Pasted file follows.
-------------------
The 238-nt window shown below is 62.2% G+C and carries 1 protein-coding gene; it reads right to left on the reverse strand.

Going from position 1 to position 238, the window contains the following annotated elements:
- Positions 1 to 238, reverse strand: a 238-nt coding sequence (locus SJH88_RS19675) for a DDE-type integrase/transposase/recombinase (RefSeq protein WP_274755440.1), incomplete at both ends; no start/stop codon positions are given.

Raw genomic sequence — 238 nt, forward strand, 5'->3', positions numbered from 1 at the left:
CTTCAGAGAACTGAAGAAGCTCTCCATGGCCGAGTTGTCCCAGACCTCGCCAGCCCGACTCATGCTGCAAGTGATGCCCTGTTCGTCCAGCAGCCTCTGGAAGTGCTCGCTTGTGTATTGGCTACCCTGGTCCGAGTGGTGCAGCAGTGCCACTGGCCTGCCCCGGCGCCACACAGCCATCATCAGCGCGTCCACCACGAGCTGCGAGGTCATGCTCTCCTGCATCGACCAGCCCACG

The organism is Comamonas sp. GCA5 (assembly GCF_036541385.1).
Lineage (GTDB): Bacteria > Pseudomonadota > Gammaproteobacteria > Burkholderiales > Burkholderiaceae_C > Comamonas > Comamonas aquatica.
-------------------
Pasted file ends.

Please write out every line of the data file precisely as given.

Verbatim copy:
The 238-nt window shown below is 62.2% G+C and carries 1 protein-coding gene; it reads right to left on the reverse strand.

Going from position 1 to position 238, the window contains the following annotated elements:
- Positions 1 to 238, reverse strand: a 238-nt coding sequence (locus SJH88_RS19675) for a DDE-type integrase/transposase/recombinase (RefSeq protein WP_274755440.1), incomplete at both ends; no start/stop codon positions are given.

Raw genomic sequence — 238 nt, forward strand, 5'->3', positions numbered from 1 at the left:
CTTCAGAGAACTGAAGAAGCTCTCCATGGCCGAGTTGTCCCAGACCTCGCCAGCCCGACTCATGCTGCAAGTGATGCCCTGTTCGTCCAGCAGCCTCTGGAAGTGCTCGCTTGTGTATTGGCTACCCTGGTCCGAGTGGTGCAGCAGTGCCACTGGCCTGCCCCGGCGCCACACAGCCATCATCAGCGCGTCCACCACGAGCTGCGAGGTCATGCTCTCCTGCATCGACCAGCCCACG

The organism is Comamonas sp. GCA5 (assembly GCF_036541385.1).
Lineage (GTDB): Bacteria > Pseudomonadota > Gammaproteobacteria > Burkholderiales > Burkholderiaceae_C > Comamonas > Comamonas aquatica.